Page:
The satisfaction of the Polish representatives was clearly noticed. This country has been criticizing the second Nord Stream for many years, calling it "directed against Europe" and "an instrument of blackmail" and claiming that every kilometer of this pipeline is laid in a completely wrong direction. Now, after the poisoning of Russian opposition leader Alexei Navalny, Polish Prime Minister Mateusz Morawiecki is completely confident that he is right. According to him, the assassination attempt on Navalny confirmed that Russia cannot be considered a reliable partner, and therefore Germany and the EU should finally stop the construction of the gas pipeline. “You cannot threaten Russia from afar and at the same time participate in the Nord Stream 2 project together with Gazprom,” Moravetsky wrote in an article for the Frankfurter Allgemeine Zeitung newspaper.
Free yourself from the shackles
However, the Polish prime minister preferred to remain silent about something: the halt in the construction of the controversial gas pipeline, first of all, would benefit his own country. The fact is that Germany's eastern neighbor is striving to occupy an important place in the new energy market in Eastern Europe by building its own gas pipeline jointly with Denmark for this purpose. In opposition to the second Nord Stream two factors united: on the one hand, the traditional dislike of the Poles for Russia, and on the other, their own economic interests. Added to this is a new revision and tightening of energy and climate policies by Brussels.
The construction of the Baltic Pipeline should be completed by the end of 2022, and it is planned to start delivering gas from Norway through Denmark to Poland. This 900-kilometer gas pipeline, according to Warsaw, will mean getting rid of the "Russian fetters" in gas supplies, not only for itself, but also for its European neighbors.
According to the Poles, countries such as Slovakia, the Czech Republic, Ukraine and even Germany could receive "blue fuel" not from Russia, but from Poland via this gas pipeline - especially in the absence of the Nord Stream 2 pipeline with cheap Russian gas.
After the assassination attempt on the critic of the Kremlin Navalny, the option of closing the Nord Stream 2 project is not ruled out, in particular, by German Chancellor Angela Merkel and her Foreign Minister Heiko Maas. This week, when new laboratory results were published confirming the assassination attempt with a poisonous substance, Berlin once again tightened its tone - and this despite the fact that the federal government has always supported the project in principle.
The prospect of completion of the pipeline is more threatened than ever before, whether Berlin and the EU agree to "bury" the multibillion-dollar project or not. The fact is that at the end of 2019, the United States imposed extraterritorial sanctions against companies directly involved in construction. Immediately afterwards, the Swiss company Allseas, which owns the pipe-laying vessels, recalled them from the Baltic Sea. A Russian specialized vessel with the potential to complete construction is in port on the island of Rügen, but needs additional equipment. About 150 kilometers of the pipeline remain to be completed.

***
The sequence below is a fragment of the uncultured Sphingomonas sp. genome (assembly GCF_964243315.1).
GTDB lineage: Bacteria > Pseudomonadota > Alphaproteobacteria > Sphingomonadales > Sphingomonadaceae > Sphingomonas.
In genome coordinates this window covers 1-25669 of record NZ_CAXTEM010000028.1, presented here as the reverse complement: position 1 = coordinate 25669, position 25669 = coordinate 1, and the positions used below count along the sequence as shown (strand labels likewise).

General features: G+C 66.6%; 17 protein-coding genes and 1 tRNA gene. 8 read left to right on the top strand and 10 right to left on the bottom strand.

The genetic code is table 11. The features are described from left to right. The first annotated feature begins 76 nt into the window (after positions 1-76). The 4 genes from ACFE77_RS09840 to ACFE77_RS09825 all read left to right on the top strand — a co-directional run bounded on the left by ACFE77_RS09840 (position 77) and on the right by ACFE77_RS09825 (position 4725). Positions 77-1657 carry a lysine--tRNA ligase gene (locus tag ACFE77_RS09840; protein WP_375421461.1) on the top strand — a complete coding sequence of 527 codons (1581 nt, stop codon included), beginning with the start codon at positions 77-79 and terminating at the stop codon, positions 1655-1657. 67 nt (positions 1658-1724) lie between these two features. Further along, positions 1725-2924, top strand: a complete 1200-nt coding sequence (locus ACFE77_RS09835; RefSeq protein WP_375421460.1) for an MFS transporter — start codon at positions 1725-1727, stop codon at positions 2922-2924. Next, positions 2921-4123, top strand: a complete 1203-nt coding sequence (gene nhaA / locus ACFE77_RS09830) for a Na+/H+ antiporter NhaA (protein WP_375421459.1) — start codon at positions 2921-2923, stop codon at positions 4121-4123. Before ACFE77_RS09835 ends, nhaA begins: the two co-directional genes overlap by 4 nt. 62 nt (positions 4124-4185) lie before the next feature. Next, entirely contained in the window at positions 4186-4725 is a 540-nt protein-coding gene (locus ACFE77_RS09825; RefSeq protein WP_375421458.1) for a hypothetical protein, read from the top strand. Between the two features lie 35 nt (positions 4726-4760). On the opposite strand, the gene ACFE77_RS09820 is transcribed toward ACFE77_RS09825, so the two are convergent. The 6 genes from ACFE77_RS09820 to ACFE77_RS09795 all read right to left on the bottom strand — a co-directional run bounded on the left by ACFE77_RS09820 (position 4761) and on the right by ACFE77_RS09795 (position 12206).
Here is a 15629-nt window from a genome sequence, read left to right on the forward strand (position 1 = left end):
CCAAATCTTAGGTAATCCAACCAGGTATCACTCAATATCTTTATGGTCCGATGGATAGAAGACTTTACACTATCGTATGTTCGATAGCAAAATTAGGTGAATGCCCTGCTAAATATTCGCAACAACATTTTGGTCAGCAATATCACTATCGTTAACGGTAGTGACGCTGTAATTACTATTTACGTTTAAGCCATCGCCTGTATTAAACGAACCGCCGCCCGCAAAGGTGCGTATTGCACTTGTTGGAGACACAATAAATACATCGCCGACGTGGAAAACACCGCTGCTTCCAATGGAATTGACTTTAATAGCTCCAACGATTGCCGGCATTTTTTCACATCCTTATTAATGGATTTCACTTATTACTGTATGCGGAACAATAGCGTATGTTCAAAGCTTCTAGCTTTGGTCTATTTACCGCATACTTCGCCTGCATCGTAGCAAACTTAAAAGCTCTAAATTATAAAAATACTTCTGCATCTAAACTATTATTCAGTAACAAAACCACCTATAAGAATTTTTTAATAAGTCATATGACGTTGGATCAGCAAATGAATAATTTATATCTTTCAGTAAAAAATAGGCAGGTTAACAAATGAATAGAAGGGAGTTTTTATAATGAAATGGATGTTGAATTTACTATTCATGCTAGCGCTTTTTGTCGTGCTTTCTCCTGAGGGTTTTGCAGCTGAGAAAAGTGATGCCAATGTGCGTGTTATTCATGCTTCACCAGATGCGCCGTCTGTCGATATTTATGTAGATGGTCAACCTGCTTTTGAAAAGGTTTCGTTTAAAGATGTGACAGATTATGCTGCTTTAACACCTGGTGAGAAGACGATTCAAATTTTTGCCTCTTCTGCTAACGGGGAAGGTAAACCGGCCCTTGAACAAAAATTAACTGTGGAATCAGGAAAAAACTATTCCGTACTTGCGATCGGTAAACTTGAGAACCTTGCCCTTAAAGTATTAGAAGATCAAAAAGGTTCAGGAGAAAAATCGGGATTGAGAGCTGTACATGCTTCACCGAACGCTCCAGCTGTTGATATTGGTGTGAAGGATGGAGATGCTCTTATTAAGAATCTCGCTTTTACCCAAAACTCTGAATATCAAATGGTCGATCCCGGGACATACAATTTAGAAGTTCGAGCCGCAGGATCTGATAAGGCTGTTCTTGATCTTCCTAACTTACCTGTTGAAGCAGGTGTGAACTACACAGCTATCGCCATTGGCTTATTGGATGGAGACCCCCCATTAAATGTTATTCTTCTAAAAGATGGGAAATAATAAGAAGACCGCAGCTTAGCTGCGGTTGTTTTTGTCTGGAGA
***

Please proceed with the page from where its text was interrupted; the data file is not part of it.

In addition, a few weeks ago, a group of US senators wrote a letter to the management of the port of Sassnitz on Rügen in which they threatened them with "financial destruction" if they participated in the construction of the pipeline.
Brussels supports the project
All this is good news for Warsaw, which has traditionally been a loyal partner of Washington. About two years ago, Denmark and Poland agreed to build the Baltic Pipeline, which will be a branch of the already existing Europipe II, which supplies Norwegian gas to Germany via the North Sea. The Baltic Pipeline is supposed to be connected to Europipe II west of Denmark in the North Sea, and then to lay through the land of Denmark into the Baltic Sea and further to Poland itself. The construction work, according to experts, will cost two billion euros, which Poland and Denmark will share among themselves.
The EU is supporting this project with € 215 million. Last year, when the European Commission agreed to financially participate, Morawiecki personally went to Brussels and called it a "strategic breakthrough."
The European Commission supports the project because it brings together several countries. For Poland, the Baltic Pipeline is also part of a strategy to transform itself into a distribution center for liquefied gas from the United States. LNG, which currently costs more than Russian pipeline gas, is also expected to be sent to the Swedish and Danish markets in the future. We have to admit that here, too, the "energetic egoism" rules, in which some people so like to reproach Germany - despite all the rhetoric that asserts the opposite.